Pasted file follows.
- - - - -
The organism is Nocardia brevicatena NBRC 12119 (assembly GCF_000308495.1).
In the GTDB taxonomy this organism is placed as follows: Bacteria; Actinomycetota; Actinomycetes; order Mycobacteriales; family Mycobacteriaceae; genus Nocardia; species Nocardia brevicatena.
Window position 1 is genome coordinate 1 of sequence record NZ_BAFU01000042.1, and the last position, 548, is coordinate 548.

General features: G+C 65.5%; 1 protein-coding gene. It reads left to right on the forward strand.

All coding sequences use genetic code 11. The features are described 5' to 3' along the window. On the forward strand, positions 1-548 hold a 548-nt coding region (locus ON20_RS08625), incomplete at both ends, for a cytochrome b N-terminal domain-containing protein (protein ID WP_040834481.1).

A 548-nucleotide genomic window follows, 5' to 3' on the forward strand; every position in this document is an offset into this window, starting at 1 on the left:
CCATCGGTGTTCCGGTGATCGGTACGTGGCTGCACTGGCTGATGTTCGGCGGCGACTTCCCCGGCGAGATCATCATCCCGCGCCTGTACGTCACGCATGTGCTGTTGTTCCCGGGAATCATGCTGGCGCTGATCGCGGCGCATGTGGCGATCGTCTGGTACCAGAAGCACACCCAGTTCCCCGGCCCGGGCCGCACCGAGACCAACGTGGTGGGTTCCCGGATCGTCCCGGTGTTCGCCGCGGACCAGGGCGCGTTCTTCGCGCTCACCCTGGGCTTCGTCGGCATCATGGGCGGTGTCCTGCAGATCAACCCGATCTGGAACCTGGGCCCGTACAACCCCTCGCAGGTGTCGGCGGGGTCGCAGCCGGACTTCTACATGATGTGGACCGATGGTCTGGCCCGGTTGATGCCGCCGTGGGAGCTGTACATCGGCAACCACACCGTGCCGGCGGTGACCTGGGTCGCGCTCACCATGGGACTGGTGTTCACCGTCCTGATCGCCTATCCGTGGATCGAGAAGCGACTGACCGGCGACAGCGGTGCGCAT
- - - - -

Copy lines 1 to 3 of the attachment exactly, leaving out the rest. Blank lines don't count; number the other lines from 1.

The organism is Nocardia brevicatena NBRC 12119 (assembly GCF_000308495.1).
In the GTDB taxonomy this organism is placed as follows: Bacteria; Actinomycetota; Actinomycetes; order Mycobacteriales; family Mycobacteriaceae; genus Nocardia; species Nocardia brevicatena.
Window position 1 is genome coordinate 1 of sequence record NZ_BAFU01000042.1, and the last position, 548, is coordinate 548.